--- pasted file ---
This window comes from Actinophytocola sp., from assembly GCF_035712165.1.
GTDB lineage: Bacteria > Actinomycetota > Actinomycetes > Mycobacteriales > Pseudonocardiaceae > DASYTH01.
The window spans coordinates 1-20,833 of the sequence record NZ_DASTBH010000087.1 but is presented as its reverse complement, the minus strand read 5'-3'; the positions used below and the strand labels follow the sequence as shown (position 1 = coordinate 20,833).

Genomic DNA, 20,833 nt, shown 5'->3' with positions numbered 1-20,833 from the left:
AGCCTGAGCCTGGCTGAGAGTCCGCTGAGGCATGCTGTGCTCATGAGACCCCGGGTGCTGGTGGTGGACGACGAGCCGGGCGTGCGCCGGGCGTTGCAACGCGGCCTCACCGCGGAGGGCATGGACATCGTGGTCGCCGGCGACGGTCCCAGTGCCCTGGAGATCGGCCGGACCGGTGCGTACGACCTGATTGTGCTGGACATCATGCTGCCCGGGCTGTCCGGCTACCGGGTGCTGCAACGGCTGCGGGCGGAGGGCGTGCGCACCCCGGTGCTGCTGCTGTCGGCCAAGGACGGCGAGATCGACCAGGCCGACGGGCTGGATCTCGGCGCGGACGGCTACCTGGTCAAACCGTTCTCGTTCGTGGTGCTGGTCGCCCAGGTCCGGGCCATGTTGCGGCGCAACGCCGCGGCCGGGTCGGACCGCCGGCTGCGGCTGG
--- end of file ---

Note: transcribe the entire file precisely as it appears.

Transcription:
This window comes from Actinophytocola sp., from assembly GCF_035712165.1.
GTDB lineage: Bacteria > Actinomycetota > Actinomycetes > Mycobacteriales > Pseudonocardiaceae > DASYTH01.
The window spans coordinates 1-20,833 of the sequence record NZ_DASTBH010000087.1 but is presented as its reverse complement, the minus strand read 5'-3'; the positions used below and the strand labels follow the sequence as shown (position 1 = coordinate 20,833).

Genomic DNA, 20,833 nt, shown 5'->3' with positions numbered 1-20,833 from the left:
AGCCTGAGCCTGGCTGAGAGTCCGCTGAGGCATGCTGTGCTCATGAGACCCCGGGTGCTGGTGGTGGACGACGAGCCGGGCGTGCGCCGGGCGTTGCAACGCGGCCTCACCGCGGAGGGCATGGACATCGTGGTCGCCGGCGACGGTCCCAGTGCCCTGGAGATCGGCCGGACCGGTGCGTACGACCTGATTGTGCTGGACATCATGCTGCCCGGGCTGTCCGGCTACCGGGTGCTGCAACGGCTGCGGGCGGAGGGCGTGCGCACCCCGGTGCTGCTGCTGTCGGCCAAGGACGGCGAGATCGACCAGGCCGACGGGCTGGATCTCGGCGCGGACGGCTACCTGGTCAAACCGTTCTCGTTCGTGGTGCTGGTCGCCCAGGTCCGGGCCATGTTGCGGCGCAACGCCGCGGCCGGGTCGGACCGCCGGCTGCGGCTGG